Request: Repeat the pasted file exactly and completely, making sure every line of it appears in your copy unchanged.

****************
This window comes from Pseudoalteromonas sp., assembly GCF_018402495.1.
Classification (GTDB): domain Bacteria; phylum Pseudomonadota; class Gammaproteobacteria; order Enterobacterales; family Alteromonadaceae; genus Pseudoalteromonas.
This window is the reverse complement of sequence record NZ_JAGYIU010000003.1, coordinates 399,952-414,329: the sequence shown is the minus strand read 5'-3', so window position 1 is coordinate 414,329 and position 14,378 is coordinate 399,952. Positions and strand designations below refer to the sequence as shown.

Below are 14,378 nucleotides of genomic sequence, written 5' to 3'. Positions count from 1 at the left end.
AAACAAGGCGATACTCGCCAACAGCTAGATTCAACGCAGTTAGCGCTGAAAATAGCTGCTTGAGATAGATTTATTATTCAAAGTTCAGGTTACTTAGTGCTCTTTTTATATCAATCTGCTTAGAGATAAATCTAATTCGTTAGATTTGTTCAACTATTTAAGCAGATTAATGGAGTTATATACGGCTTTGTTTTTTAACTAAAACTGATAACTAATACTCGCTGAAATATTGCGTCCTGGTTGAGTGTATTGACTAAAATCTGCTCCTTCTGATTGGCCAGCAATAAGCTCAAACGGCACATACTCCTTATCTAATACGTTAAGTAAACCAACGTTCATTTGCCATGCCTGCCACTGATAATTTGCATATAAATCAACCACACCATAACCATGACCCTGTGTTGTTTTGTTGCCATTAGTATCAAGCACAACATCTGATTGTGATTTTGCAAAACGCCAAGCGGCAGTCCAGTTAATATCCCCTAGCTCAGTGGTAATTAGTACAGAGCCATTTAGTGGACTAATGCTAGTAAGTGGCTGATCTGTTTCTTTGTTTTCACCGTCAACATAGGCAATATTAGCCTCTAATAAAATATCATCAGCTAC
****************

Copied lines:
This window comes from Pseudoalteromonas sp., assembly GCF_018402495.1.
Classification (GTDB): domain Bacteria; phylum Pseudomonadota; class Gammaproteobacteria; order Enterobacterales; family Alteromonadaceae; genus Pseudoalteromonas.
This window is the reverse complement of sequence record NZ_JAGYIU010000003.1, coordinates 399,952-414,329: the sequence shown is the minus strand read 5'-3', so window position 1 is coordinate 414,329 and position 14,378 is coordinate 399,952. Positions and strand designations below refer to the sequence as shown.

Below are 14,378 nucleotides of genomic sequence, written 5' to 3'. Positions count from 1 at the left end.
AAACAAGGCGATACTCGCCAACAGCTAGATTCAACGCAGTTAGCGCTGAAAATAGCTGCTTGAGATAGATTTATTATTCAAAGTTCAGGTTACTTAGTGCTCTTTTTATATCAATCTGCTTAGAGATAAATCTAATTCGTTAGATTTGTTCAACTATTTAAGCAGATTAATGGAGTTATATACGGCTTTGTTTTTTAACTAAAACTGATAACTAATACTCGCTGAAATATTGCGTCCTGGTTGAGTGTATTGACTAAAATCTGCTCCTTCTGATTGGCCAGCAATAAGCTCAAACGGCACATACTCCTTATCTAATACGTTAAGTAAACCAACGTTCATTTGCCATGCCTGCCACTGATAATTTGCATATAAATCAACCACACCATAACCATGACCCTGTGTTGTTTTGTTGCCATTAGTATCAAGCACAACATCTGATTGTGATTTTGCAAAACGCCAAGCGGCAGTCCAGTTAATATCCCCTAGCTCAGTGGTAATTAGTACAGAGCCATTTAGTGGACTAATGCTAGTAAGTGGCTGATCTGTTTCTTTGTTTTCACCGTCAACATAGGCAATATTAGCCTCTAATAAAATATCATCAGCTAC